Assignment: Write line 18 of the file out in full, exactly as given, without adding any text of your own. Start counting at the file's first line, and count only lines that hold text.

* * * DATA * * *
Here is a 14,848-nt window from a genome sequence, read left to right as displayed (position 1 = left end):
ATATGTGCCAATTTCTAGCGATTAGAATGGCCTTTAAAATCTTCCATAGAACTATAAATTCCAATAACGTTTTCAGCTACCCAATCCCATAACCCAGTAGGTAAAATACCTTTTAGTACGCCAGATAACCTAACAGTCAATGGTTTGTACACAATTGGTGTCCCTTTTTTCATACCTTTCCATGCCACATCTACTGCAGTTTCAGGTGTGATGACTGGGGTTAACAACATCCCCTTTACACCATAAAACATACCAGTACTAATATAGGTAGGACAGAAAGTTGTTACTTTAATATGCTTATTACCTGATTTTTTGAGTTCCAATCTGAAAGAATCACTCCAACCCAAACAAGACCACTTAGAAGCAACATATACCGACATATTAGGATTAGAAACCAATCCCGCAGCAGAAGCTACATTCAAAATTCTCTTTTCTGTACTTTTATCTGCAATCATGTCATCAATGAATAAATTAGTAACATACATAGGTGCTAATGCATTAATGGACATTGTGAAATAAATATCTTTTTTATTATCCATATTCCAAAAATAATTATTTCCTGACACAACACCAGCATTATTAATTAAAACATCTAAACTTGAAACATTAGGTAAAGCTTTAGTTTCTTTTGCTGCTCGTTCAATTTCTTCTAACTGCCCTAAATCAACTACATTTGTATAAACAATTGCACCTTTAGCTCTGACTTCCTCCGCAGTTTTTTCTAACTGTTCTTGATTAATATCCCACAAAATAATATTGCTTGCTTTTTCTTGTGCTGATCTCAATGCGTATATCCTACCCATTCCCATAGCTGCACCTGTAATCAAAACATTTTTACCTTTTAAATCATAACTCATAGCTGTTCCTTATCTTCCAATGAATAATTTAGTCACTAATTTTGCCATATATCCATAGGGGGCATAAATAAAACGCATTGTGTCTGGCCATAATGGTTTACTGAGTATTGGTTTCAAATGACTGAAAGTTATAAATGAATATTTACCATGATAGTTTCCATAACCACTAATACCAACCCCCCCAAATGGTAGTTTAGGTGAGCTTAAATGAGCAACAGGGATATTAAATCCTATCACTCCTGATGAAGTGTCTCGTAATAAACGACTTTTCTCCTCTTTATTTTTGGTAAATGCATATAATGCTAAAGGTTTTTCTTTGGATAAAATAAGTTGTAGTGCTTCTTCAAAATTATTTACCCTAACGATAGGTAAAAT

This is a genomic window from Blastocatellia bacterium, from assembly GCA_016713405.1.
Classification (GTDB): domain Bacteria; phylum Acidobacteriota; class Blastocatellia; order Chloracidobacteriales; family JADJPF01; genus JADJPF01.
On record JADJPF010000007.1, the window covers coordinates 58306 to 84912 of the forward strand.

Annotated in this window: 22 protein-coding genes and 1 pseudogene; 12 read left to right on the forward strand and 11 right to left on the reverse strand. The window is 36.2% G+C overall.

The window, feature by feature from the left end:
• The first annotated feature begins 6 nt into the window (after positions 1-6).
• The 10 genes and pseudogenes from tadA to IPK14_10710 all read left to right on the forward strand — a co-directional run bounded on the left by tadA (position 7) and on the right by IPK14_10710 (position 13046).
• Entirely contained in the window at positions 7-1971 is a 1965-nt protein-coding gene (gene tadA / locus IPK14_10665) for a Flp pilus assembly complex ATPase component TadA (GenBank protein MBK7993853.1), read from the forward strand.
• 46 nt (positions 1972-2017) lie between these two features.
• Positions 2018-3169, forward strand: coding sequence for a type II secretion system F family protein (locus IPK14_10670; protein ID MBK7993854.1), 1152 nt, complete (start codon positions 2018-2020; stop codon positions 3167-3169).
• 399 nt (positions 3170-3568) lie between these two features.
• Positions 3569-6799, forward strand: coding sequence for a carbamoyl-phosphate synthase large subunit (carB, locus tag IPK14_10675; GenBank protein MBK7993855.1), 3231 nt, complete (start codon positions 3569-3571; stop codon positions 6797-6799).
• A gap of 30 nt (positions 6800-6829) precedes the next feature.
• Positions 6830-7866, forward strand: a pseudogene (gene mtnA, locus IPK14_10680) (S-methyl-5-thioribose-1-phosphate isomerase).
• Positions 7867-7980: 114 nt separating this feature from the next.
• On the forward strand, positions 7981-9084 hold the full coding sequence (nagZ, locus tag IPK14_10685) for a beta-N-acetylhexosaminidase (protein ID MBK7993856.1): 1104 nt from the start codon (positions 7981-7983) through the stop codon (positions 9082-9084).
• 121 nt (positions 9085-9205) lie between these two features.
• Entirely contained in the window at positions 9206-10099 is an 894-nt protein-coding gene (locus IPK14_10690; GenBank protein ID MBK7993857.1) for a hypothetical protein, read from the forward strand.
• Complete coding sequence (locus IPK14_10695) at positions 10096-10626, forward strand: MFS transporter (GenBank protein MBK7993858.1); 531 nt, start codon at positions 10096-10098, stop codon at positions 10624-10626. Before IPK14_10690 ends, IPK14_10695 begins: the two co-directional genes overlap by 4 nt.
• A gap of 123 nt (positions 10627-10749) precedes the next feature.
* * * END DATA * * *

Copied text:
• On the forward strand, positions 7981-9084 hold the full coding sequence (nagZ, locus tag IPK14_10685) for a beta-N-acetylhexosaminidase (protein ID MBK7993856.1): 1104 nt from the start codon (positions 7981-7983) through the stop codon (positions 9082-9084).